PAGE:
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Farmland Values Dip Amid Lower Crop Prices

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Farmland values have dropped for only the second time since the 1980s farm crisis prompted a wave of foreclosures. The Department of Agriculture issued a report last week that shows farmland values in the lower 48 states declined $10 to average $3,010 per acre. Cropland values declined one percent to average $4,090 per acre, while pastureland was unchanged at $1,330 per acre. Lower farm income over the last few years had not impacted land values until recently. The trend in land prices is likely to be similar to the 1980s, when values fell for three years. While the current skid may not match the magnitude of that slump, analysts say the decline is likely to continue. The biggest drop was in Kansas, down 7.4 percent to average $1,880 per-acre.

The Corn Belt remained the most expensive region, even as prices fell 0.9 percent to average $6,290 per acre. In February, USDA said declining commodity prices will push farm income down 2.8 percent to $54.8 billion this year, less than half of the 2013 record.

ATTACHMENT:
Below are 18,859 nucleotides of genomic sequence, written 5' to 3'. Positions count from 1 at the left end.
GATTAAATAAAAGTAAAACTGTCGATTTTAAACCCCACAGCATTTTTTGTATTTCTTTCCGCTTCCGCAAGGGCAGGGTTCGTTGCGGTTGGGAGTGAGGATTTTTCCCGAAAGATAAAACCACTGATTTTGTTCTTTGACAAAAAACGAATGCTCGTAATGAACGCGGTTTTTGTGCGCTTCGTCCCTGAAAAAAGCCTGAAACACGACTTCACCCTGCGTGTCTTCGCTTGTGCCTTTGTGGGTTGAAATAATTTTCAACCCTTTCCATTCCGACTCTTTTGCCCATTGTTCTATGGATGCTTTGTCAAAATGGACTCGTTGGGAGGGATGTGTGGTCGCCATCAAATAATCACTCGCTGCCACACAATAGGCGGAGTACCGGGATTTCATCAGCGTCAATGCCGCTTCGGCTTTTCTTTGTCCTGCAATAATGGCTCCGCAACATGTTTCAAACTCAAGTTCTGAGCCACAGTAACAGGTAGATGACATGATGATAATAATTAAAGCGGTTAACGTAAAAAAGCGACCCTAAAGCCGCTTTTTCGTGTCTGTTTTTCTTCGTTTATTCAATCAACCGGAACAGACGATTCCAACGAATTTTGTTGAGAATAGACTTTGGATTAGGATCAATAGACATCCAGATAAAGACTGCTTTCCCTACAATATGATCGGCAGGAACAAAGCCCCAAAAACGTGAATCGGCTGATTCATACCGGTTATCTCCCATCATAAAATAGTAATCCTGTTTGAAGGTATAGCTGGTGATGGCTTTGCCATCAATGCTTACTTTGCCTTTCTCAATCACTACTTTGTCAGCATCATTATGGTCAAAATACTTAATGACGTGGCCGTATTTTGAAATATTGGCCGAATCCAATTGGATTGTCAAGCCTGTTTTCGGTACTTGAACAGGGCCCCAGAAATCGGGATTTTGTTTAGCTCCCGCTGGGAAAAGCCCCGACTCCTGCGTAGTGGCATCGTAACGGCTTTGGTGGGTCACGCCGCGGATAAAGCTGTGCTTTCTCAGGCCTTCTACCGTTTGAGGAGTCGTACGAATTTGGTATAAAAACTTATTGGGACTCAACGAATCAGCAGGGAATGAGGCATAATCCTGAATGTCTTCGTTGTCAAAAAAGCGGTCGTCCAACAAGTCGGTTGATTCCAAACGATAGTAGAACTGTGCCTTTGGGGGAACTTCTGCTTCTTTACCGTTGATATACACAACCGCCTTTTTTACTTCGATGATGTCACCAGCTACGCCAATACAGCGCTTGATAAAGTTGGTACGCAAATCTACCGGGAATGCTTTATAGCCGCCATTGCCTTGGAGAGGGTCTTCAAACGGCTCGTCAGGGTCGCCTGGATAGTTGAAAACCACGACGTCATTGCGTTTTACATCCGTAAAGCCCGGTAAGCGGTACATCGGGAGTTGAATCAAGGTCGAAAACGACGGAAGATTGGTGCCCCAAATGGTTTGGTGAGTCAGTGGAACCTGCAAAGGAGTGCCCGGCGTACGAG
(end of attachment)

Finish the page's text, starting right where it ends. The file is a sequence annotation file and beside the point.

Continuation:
Indiana Land Values

The Indiana farm real estate value, including land and buildings, averaged $7,150 per acre, according to Greg Matli, State Statistician of the USDA, NASS, Indiana Field Office. Farm real estate values were unchanged from 2015. Indiana is in the Corn Belt region, which also includes Illinois, Iowa, Missouri, and Ohio. The Corn Belt region value was $6,290 per acre, down 1 percent from 2015. The value of farmland in states bordering Indiana was: Illinois, $7,400 per acre; Kentucky, $3,350 per acre; Michigan, $4,800 per acre; and Ohio, $5,700 per acre.

The Corn Belt region saw a 1.9 percent decrease to $6,710 per acre. The average value of cropland in the U.S. decreased 1 percent to a value of $4,090 per acre. Indiana’s pasture value was $2,600 per acre, unchanged from 2015. Indiana’s cropland cash rent was $192.00 per acre in 2016, down $5.00 from the previous year. Cropland cash rents in the Corn Belt region decreased $9.00 from last year to $202.00 per acre. The cropland cash rents in the States bordering Indiana was: Illinois, $221.00 per acre; Kentucky, $143.00 per acre; Michigan, $127.00 per acre; and Ohio, $150.00 per acre. Pasture cash rents in the Corn Belt region decreased 2.6 percent to $37.00 per acre. Pasture cash rent in Indiana was $38.00 per acre.

Source: NAFB News Service